Robert Reich: Obama can can take on Romney and the system that allows private-equity managers to continue to make huge profits at the expense of average Americans.
Steven Conn: For thirty years inflation has not been a serious threat to the American economy, yet politicians and pundits continually fret about it. The never-ending worry about inflation is like fighting the last war rather than the current one. What’s needed today is a war on unemployment and wage stagnation, not inflation.
Robert Reich: President Obama must not be seduced into believing — and must not allow the public to be similarly seduced into thinking — that the well-being of American business is synonymous with the well-being of Americans.
America has moved from a president elected in 2008 for hope and change to a midterm election in 2010 dominated by massive dumps of mud and sludge on voters sickened and disgusted by both political parties. Is America ready for a president who could write a $3 billion check for his campaign and never need […]
Robert Reich: The most important thing to know about the 1,500 page financial reform bill passed by the Senate last week — now on the way to being reconciled with the House bill — is that it’s regulatory. It does nothing to change the structure of Wall Street.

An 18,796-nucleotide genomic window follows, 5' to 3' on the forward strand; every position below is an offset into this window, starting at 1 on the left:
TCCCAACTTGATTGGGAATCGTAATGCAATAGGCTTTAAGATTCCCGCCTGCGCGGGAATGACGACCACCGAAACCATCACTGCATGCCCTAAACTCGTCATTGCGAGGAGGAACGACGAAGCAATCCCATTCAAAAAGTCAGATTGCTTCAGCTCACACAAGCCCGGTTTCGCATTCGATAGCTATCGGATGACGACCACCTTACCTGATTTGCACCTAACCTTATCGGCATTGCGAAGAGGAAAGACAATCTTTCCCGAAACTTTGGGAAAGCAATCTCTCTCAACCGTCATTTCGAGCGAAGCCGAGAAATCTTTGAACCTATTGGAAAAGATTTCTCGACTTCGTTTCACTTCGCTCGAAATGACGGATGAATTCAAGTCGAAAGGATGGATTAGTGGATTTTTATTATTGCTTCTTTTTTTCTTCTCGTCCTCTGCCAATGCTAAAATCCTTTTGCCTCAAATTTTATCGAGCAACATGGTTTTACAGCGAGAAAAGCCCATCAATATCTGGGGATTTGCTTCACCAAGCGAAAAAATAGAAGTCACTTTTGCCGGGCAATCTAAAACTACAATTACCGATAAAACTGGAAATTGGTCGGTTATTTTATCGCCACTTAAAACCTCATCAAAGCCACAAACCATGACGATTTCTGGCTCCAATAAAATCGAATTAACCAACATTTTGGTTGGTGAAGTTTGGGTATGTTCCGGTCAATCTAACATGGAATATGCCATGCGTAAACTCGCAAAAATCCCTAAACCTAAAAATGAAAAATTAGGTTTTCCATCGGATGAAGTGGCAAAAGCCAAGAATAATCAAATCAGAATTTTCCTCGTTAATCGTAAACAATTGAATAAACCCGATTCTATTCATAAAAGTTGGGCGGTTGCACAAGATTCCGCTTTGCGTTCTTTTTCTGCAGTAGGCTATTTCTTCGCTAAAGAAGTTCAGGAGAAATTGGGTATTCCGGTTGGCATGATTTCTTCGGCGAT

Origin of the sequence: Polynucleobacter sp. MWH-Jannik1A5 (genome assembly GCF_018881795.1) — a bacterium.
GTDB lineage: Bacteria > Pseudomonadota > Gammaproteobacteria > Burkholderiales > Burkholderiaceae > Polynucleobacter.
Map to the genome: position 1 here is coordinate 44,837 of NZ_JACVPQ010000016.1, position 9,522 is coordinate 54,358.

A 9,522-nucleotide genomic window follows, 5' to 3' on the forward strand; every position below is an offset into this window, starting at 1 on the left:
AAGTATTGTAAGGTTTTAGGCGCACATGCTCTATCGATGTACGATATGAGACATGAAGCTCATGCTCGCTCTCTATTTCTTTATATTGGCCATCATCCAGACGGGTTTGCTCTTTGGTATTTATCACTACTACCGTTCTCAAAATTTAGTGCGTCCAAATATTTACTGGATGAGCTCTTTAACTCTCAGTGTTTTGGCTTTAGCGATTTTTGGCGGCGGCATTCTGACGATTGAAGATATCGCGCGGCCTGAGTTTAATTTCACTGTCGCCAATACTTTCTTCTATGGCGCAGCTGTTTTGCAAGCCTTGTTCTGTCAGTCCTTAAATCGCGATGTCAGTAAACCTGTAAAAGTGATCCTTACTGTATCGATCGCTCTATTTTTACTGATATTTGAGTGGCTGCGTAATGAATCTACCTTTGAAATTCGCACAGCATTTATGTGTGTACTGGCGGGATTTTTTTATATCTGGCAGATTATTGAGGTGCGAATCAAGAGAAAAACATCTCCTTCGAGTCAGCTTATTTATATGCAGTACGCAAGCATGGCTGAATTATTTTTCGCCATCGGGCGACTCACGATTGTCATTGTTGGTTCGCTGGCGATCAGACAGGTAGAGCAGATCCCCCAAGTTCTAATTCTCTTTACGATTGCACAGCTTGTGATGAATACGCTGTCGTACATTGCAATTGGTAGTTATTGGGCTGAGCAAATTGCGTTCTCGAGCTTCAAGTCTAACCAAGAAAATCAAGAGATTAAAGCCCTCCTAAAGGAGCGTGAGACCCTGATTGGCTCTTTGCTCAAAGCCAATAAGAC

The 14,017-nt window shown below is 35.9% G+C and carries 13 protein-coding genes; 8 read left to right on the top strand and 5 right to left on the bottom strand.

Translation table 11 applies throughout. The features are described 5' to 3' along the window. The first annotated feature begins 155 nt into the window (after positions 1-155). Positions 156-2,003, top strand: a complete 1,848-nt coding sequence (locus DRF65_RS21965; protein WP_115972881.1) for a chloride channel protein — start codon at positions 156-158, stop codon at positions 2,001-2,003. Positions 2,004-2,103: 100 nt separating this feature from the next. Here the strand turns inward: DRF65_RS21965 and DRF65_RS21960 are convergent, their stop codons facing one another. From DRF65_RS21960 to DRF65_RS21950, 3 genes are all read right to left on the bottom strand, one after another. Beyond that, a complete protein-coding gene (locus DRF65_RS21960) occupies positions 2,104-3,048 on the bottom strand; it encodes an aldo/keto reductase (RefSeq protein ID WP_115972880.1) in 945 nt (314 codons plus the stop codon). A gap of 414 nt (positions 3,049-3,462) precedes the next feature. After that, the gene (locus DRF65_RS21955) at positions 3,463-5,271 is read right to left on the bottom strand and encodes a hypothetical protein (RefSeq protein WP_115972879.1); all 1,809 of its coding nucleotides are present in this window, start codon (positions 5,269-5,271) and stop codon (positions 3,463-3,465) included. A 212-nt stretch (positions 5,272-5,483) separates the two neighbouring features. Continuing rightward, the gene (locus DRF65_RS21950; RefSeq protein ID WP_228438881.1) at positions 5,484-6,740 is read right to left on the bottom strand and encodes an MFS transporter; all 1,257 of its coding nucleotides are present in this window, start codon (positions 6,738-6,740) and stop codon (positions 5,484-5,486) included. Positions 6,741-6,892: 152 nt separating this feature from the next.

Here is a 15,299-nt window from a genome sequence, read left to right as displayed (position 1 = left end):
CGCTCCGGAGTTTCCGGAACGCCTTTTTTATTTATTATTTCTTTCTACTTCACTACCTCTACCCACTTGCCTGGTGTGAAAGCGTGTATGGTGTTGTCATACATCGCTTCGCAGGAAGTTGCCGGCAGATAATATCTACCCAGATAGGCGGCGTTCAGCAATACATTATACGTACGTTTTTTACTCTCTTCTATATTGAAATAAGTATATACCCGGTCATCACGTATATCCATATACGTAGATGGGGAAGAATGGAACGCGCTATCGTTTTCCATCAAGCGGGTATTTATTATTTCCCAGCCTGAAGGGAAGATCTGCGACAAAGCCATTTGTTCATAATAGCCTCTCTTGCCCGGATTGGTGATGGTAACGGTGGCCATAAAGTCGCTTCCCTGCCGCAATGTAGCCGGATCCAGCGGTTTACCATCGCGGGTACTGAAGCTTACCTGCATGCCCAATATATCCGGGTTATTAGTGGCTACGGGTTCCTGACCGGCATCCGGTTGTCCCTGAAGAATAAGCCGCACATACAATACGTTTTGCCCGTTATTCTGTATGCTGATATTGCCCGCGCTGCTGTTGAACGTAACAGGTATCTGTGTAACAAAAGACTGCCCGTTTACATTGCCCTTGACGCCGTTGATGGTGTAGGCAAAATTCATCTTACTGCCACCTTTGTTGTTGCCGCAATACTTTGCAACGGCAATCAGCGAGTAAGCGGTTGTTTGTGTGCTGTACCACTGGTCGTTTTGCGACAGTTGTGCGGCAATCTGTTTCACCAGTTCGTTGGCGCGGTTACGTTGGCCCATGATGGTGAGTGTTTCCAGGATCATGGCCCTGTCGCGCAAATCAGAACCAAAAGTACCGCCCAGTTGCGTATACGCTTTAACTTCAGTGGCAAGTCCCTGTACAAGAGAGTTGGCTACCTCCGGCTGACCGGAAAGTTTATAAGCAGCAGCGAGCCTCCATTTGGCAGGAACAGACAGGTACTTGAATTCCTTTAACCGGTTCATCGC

Robert Reich: Blanche Lincoln wants to force the banks to put their derivatives into separate entities that aren’t subsidized by you and me. This is just common sense. Her move would also end the big banks’ monopoly over derivatives, thereby reducing their risk to the financial system. It would also cut dramatically into the big banks’ profits.
Robert Reich: Including all those who have entered the job market since the bottom fell out, the nation is about 11 million jobs short. The President ought to use his second honeymoon to get a jobs bill that will make a difference.
Why didn’t Obama deliver this speech when he spoke to bankers on Wall Street a few months ago? Better late than never, I suppose, and bankers are slightly more likely to pay attention to Volcker than to Obama as evidenced by the fact that several major US bank CEOs turned down the invitation to hear the president speak.
The right idea is to break up the giant banks. I don’t often agree with Alan Greenspan but he was right when he said last week that “[i]f they’re too big to fail, they’re too big.”